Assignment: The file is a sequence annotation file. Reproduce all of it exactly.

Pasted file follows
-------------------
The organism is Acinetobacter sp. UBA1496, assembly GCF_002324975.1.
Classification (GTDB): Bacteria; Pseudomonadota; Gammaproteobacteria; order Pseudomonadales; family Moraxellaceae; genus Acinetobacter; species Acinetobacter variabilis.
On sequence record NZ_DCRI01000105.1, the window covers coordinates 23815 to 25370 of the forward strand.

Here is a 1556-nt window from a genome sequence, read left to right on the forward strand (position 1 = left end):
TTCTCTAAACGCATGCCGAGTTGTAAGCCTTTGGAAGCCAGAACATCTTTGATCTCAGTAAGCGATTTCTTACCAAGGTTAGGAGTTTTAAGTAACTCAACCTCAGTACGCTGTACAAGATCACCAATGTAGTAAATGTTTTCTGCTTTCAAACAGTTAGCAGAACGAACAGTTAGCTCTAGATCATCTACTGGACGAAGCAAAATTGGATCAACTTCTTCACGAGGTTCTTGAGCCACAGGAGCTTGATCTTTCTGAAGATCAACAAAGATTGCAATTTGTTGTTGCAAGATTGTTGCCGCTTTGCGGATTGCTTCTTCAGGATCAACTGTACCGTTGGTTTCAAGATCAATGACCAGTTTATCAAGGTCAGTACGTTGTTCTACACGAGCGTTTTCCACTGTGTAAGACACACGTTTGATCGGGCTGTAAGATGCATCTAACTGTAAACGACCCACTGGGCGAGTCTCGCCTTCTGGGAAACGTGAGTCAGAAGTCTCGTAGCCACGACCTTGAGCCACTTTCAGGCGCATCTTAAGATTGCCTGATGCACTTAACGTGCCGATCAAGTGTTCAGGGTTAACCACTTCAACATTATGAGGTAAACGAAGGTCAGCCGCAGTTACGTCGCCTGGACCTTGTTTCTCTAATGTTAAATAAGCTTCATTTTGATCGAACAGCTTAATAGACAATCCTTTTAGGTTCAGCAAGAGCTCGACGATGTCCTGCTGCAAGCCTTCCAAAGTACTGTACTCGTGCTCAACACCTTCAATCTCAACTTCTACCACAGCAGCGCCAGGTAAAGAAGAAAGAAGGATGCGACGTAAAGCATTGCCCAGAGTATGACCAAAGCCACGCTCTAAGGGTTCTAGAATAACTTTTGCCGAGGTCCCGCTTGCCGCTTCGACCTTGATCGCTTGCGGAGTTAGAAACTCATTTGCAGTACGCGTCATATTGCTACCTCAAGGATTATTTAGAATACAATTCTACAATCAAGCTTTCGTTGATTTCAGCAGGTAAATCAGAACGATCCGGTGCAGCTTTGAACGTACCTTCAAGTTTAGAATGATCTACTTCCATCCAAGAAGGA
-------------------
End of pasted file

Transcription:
The organism is Acinetobacter sp. UBA1496, assembly GCF_002324975.1.
Classification (GTDB): Bacteria; Pseudomonadota; Gammaproteobacteria; order Pseudomonadales; family Moraxellaceae; genus Acinetobacter; species Acinetobacter variabilis.
On sequence record NZ_DCRI01000105.1, the window covers coordinates 23815 to 25370 of the forward strand.

Here is a 1556-nt window from a genome sequence, read left to right on the forward strand (position 1 = left end):
TTCTCTAAACGCATGCCGAGTTGTAAGCCTTTGGAAGCCAGAACATCTTTGATCTCAGTAAGCGATTTCTTACCAAGGTTAGGAGTTTTAAGTAACTCAACCTCAGTACGCTGTACAAGATCACCAATGTAGTAAATGTTTTCTGCTTTCAAACAGTTAGCAGAACGAACAGTTAGCTCTAGATCATCTACTGGACGAAGCAAAATTGGATCAACTTCTTCACGAGGTTCTTGAGCCACAGGAGCTTGATCTTTCTGAAGATCAACAAAGATTGCAATTTGTTGTTGCAAGATTGTTGCCGCTTTGCGGATTGCTTCTTCAGGATCAACTGTACCGTTGGTTTCAAGATCAATGACCAGTTTATCAAGGTCAGTACGTTGTTCTACACGAGCGTTTTCCACTGTGTAAGACACACGTTTGATCGGGCTGTAAGATGCATCTAACTGTAAACGACCCACTGGGCGAGTCTCGCCTTCTGGGAAACGTGAGTCAGAAGTCTCGTAGCCACGACCTTGAGCCACTTTCAGGCGCATCTTAAGATTGCCTGATGCACTTAACGTGCCGATCAAGTGTTCAGGGTTAACCACTTCAACATTATGAGGTAAACGAAGGTCAGCCGCAGTTACGTCGCCTGGACCTTGTTTCTCTAATGTTAAATAAGCTTCATTTTGATCGAACAGCTTAATAGACAATCCTTTTAGGTTCAGCAAGAGCTCGACGATGTCCTGCTGCAAGCCTTCCAAAGTACTGTACTCGTGCTCAACACCTTCAATCTCAACTTCTACCACAGCAGCGCCAGGTAAAGAAGAAAGAAGGATGCGACGTAAAGCATTGCCCAGAGTATGACCAAAGCCACGCTCTAAGGGTTCTAGAATAACTTTTGCCGAGGTCCCGCTTGCCGCTTCGACCTTGATCGCTTGCGGAGTTAGAAACTCATTTGCAGTACGCGTCATATTGCTACCTCAAGGATTATTTAGAATACAATTCTACAATCAAGCTTTCGTTGATTTCAGCAGGTAAATCAGAACGATCCGGTGCAGCTTTGAACGTACCTTCAAGTTTAGAATGATCTACTTCCATCCAAGAAGGA